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“India will benefit from a new tax system”
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“India will benefit from a new tax system”

India took a major step in tax reform with introduction of the long-planned GST. Shiboni D’Souza, 23, a Correspondent from Bangalore in India, writes that the reform was based on cooperation and predicts it will bring overall benefit.

India implemented the Goods and Services Tax on July 1, seventeen years after the reform was first proposed.

Historically, types of tax in India included Central Sales Tax, Purchase Tax, Value Added Tax, Central Excise Duties, Service Tax, Luxury Tax, Entertainment Tax, Cesses and charges on supply of goods, and Octroi.

In short, the system of taxation was a cascading system: Tax is levied on a good at each stage of production, at every stage in the supply chain to the end user inclusive of any previous cascade taxes being levied.

Apart from this, each tax follows different legislation, making it complex. Various tax barriers such as check posts and tolls lead to wastage of perishable items being transported, a loss that translates into major costs. This leads to the need for buffer stocks and higher warehousing costs as well. A single taxation system could eliminate this roadblock for them.

There are also variable rates and procedures, with certain taxes under the purview of the state governments. A major change that GST will bring about in India is to make it a destination-based taxation and avoid the cascading effects of tax.

The dual GST model in India will provide for three types GST, specifically the Central Goods and Services Tax, the State Goods and Services Tax, and the Integrated Goods and Services Tax .

The CGST is paid to the Central Government, while SGST is paid to the state government. CGST and SGST is applicable on intra-state transactions. IGST will be applicable on all inter-state sales. With the implementation of GST, sales across state borders will be come easier as there will be only one type of tax.

This will ultimately bring about reduction in the cost of daily goods. It will help get rid of hidden taxes in services such as restaurants.This organised tax structure is expected to increase the GDP of the nation, leading to higher investment in public infrastructure. GST will be a boon for IT, as legislation for services rendered will be much more straight forward.

Simplified rules of taxation will lead to an increase in investment in start-ups and manufacturing, which is good for the market as more choices are available for the consumer.

With GST, businesses will be able to sell their products at a national level, giving consumers a wider range of products to choose from. However, not all prices will decline under the new system. Phone bills, phones, jewelery and online shopping will see an increase in price. Online shopping will now be coming under the tax net and hence will start to get a little dearer.

To illustrate GST in the most simple terms, we are used to restaurant bills with the cost of the items orders + service tax + tax on alcoholic beverages + VAT.  Now, bills look like this: cost of orders placed + CGST @ 9% of orders + SGST @ 9% of orders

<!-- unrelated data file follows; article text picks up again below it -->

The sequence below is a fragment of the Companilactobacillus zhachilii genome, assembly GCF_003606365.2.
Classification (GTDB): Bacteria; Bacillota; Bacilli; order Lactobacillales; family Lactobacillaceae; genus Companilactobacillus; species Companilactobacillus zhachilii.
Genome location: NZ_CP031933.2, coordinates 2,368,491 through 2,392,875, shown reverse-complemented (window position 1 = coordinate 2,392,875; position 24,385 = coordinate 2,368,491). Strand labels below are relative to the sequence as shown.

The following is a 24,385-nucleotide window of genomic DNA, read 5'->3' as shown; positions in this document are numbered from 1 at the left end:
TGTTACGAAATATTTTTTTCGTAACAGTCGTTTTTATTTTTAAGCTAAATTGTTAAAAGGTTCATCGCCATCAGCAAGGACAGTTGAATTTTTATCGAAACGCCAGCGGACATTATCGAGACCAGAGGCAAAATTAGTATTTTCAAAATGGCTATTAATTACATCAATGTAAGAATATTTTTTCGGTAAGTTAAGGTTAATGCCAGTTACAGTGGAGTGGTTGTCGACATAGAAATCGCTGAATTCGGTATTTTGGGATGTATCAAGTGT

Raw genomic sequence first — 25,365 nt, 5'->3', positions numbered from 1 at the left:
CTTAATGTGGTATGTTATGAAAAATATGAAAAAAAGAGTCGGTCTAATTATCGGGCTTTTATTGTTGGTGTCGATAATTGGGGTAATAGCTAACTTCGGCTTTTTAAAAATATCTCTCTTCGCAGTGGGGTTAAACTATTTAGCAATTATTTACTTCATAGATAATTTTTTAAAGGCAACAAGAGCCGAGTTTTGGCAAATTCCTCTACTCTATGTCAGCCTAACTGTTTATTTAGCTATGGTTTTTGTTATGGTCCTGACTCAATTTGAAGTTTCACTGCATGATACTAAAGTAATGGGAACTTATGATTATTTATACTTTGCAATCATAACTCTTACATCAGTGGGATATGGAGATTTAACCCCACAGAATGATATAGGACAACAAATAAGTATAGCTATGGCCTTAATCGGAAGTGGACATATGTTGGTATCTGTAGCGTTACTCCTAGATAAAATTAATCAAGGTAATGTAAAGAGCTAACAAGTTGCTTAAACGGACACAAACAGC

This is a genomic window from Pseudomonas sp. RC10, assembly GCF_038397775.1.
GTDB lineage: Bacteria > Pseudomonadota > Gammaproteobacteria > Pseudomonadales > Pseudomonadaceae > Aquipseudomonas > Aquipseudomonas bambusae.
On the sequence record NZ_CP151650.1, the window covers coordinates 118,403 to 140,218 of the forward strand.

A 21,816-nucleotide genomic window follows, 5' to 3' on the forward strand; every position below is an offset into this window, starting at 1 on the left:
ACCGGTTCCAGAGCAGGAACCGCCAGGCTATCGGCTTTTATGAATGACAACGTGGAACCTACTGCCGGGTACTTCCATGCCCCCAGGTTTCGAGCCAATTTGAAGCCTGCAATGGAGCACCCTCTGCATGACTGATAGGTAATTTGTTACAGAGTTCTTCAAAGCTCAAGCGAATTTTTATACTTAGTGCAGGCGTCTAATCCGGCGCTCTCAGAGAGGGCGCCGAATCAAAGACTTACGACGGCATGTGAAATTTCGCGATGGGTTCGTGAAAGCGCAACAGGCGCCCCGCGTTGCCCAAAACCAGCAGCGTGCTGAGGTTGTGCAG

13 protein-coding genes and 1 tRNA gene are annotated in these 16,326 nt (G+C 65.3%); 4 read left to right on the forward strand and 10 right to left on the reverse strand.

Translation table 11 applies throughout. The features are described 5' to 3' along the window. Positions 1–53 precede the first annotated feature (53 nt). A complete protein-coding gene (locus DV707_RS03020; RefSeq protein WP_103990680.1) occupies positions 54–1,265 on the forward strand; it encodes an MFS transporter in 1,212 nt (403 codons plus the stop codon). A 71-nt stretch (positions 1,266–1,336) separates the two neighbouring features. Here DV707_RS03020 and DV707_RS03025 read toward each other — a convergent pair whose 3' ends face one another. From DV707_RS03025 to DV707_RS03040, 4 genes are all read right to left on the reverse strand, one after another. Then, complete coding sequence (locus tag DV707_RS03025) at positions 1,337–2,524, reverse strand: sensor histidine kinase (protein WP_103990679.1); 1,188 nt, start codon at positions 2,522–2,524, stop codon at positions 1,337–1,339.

There will be many challenges along the way. However, implementation of GST is said to improve the stability of the economy. Working in a supply chain consultancy, I have seen companies preparing their systems for a GST-ready India. A challenge initially would be slight inflation, however, this too is a slim possibility.

The implementation of GST will have a few challenges along the way, including dependency on the IT system and establishing efficient tax administration. However, what I find amazing is the cooperation between state and central government that is necessary to make this a reality.

It is inspiring to see people work towards building a system that benefits all, and ultimately building the country. Given the long time that India has been preparing for this implementation – since 2000 – this is truly a remarkable feat.

photo credit:  courtesy of Shobini D’Souza

About me: My passion is writing. My love for reading started in third grade with the Harry Potter series. I was in the founding team of TEDxBMSCE (https://www.ted.com/tedx/events/18607) and was on the core committee of our college’s national level technical fest. I have also been involved in a major college fest in Karnataka. I am an Industrial Engineering Management graduate now working as a business analyst.

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Opinions expressed in this article are those of the author and do not necessarily represent the views of the Commonwealth Youth Programme. Articles are published in a spirit of dialogue, respect and understanding. If you disagree, why not submit a response?
To learn more about becoming a Commonwealth Correspondent please visit: http://www.yourcommonwealth.org/submit-articles/

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